MSM Warning

Also, keep in mind that the quality of MSM can differ dramatically from brand to brand. Depending on the manufacturer, some inferior MSM supplements can contain trace amounts of heavy metals (i.e., lead) or other contaminants (i.e., pesticides).

Even more importantly, there haven’t been any peer-reviewed studies conclusively linking MSM supplements to increased hair growth. The rationale is that (1) MSM regenerates and maintains healthy cells. (2) Hair, skin, and nails are made of cells. (3) So, MSM grows and maintains healthy hair, skin, and nails. While it is true that keratin (the main component of hair) does, indeed, have sulfur in it, most medical doctors who oppose the addition of MSM as a supplement believe that an ordinary diet is likely more than enough to provide all the sulfur our bodies need for hair growth.

Obviously, there’s a huge demand in the hair industry for a hair loss remedy (especially an over-the-counter remedy). Most people without hair (or who have experienced hair loss) want to grow their hair, and most people with hair want to grow more of it. In fact, according to The Washington Post, more than 3.5 billion dollars a year is spent on the treatment of hair loss. Although the American Hair Loss Association (AHLA)  readily acknowledges the emotional distress attached to hair loss, they warn that 99 percent of hair loss treatments, including MSM, DO NOT work.

MSM Cream

Waste Not, Want Not

So, what to do with all my leftover MSM? I made a MSM cream for my mom who has arthritis in all her joints. She experiences pretty severe pain on a daily basis. However, after about 4-6 weeks of using the cream, she noticed a significant reduction in her pain level. In addition, I used some of the MSM cream on a scar every day for a few weeks, and it healed the area so well that I can hardly tell where the scar is anymore.

Final Thoughts

I think MSM works well topically for skin repair and for the relief of chronic pain. Not so much internally (or for hair growth).

The bottom line? If you want to add it to your arsenal of vitamins and supplements, you probably can. Just be sure to consult with your doctor, check the ingredients on the label, and buy from a reputable company. While there is no scientific proof that MSM consumption is harmful, there is also no scientific proof that it specifically helps with hair growth. So, chances are, if you’re taking MSM and “see lots of hair growth,” you’re likely experiencing a placebo effect. Without more research, there’s just no way to know for sure.


Filed under Hair Regimens, Hair Styles & Tips, Product Reviews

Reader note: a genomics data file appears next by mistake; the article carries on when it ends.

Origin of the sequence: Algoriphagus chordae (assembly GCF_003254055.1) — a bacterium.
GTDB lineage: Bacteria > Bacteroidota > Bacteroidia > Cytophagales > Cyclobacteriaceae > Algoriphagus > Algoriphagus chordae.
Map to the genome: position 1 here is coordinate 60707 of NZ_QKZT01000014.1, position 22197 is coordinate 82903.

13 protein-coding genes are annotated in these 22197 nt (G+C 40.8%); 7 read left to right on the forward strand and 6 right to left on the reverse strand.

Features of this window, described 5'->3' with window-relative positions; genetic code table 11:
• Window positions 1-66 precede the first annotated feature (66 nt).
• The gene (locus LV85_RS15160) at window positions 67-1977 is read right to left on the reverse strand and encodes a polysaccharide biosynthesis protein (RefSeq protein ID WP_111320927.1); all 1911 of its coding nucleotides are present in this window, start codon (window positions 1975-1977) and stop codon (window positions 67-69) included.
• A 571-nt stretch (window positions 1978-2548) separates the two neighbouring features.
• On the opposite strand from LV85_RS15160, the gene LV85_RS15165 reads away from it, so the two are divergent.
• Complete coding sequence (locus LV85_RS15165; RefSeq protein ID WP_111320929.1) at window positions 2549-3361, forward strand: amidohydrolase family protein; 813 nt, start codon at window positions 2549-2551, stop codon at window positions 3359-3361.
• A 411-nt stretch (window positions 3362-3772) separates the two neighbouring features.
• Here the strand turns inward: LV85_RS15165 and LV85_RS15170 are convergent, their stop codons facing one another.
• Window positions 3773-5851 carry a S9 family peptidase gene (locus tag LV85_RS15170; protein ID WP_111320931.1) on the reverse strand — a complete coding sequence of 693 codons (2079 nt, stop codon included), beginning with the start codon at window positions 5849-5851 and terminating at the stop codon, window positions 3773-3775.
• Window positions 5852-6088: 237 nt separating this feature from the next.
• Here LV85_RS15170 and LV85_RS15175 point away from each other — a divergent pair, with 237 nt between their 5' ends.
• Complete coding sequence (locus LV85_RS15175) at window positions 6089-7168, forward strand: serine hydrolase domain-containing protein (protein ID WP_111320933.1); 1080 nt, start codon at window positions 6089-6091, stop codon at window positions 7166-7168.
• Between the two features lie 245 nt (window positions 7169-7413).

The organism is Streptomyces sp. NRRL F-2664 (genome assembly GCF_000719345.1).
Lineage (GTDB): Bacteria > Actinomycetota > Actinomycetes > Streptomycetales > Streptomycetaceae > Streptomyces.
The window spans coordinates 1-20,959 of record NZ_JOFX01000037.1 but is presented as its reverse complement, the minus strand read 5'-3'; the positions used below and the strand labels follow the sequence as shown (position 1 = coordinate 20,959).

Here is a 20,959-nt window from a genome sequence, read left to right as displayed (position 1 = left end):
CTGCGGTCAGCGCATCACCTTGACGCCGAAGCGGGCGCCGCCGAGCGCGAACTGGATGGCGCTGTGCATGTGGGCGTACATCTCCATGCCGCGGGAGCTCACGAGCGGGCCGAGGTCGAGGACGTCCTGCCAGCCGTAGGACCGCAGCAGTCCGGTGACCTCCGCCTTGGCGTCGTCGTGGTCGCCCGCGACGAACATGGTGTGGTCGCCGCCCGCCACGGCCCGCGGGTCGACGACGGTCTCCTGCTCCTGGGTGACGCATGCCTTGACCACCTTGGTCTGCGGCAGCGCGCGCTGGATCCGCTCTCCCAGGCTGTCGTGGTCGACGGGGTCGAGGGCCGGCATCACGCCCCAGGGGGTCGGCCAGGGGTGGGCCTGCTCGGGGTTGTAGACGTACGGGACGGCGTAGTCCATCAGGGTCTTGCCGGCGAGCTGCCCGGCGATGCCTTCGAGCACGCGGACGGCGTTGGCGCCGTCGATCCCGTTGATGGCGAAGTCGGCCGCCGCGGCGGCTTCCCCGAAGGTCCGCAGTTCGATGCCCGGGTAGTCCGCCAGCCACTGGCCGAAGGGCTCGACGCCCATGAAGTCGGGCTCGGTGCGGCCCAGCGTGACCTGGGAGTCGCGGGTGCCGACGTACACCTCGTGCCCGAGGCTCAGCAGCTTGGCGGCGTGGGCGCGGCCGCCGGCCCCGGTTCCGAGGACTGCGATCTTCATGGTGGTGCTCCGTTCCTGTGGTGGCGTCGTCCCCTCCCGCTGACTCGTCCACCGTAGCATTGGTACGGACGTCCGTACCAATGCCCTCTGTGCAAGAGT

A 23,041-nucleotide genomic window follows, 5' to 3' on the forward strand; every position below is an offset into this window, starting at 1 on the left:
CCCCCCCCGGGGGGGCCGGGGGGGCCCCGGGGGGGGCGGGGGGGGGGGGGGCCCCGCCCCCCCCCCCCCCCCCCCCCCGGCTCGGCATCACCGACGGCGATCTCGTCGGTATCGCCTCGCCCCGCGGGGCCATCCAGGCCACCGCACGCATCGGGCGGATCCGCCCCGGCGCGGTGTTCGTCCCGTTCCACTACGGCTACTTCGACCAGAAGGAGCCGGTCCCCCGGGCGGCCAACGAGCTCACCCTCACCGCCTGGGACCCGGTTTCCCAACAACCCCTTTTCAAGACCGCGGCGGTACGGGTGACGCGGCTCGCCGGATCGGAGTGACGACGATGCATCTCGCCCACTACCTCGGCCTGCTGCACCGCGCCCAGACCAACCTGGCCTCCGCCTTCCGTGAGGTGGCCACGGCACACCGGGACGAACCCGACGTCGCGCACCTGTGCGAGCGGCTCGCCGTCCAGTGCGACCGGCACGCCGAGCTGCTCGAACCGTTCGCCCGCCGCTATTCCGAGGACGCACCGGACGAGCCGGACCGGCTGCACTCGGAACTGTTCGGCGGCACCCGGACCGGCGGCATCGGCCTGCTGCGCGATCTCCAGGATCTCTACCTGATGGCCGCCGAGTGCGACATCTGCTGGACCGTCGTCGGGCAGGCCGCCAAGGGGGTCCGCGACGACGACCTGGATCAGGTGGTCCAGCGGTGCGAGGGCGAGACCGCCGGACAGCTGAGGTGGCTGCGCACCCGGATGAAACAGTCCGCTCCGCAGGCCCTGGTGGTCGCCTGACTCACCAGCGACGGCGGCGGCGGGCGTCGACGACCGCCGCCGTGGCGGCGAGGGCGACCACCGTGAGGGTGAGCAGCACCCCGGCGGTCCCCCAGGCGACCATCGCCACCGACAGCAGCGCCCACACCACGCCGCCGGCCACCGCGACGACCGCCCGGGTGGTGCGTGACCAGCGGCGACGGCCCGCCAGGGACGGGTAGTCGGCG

Turn Your Rinse-out Conditioner into a Leave-in

FTC Disclaimer
This blog post contains affiliate links (e.g., to Amazon, eBay, etc.), which means that if you click on one of the product links and place an order, I’ll receive a small commission. This helps support my blog and allows me to continue to create content like this.
Thank you for your support!

Recipe Card - Leave-in Conditioner

  1. In an empty bottle, add 3 oz. (6 tablespoons) of your favorite moisturizing conditioner. 
    • I used VO5 Moisture Milksan affordable cheapie conditioner that is highly moisturizing.
    • I placed the conditioner in a spray bottle with ounce line measurements that I got at Walmart for only 92 cents in the lawn and garden section! This spray bottle provides easy measuring and even easier application.
  2. Add 9 oz. of warm distilled water (1⅛ cups).
    • Leave-in conditioners are generally diluted conditioners. Please make sure you add at least 3 times more water than conditioner. Otherwise, the leave-in will weigh down your hair.
    • Try to use distilled/bottled water because the minerals in tap water can build up in your hair, making it hard to manage.
  3. Add 1 teaspoon of glycerin (a natural humectant) to make an extra moisturizing leave-in.
  4. Add 1 teaspoon of vitamin e oil (an antioxidant that helps to extend shelf life). 
    • You can add 1 or 2 teaspoons of castor, olive, or coconut oil for extra nourishment, or to make this mixture double as a daily moisturizer.
    • You can add two teaspoons of MSM powder (about nine 1500mg tablets) or two teaspoons (about six 500mg tablets) of Vitamin C for an extra strengthening hair formula. Just be sure to dissolve the MSM and Vitamin C powder in three to four tablespoons of warm water. The mixture must dissolve fully before it can be incorporated into the rest of the leave-in.
    • You can add 10-15 drops of an essential oil for further hair benefits (i.e., peppermint, tea tree, or rosemary) or for a scent boost.
  6. Shake before each use, and enjoy your new leave-in!

NOTE: This is a general formula. You can play around with the concentration to determine what will best suit your needs, but always remember to listen to your hair.


Filed under Science Lab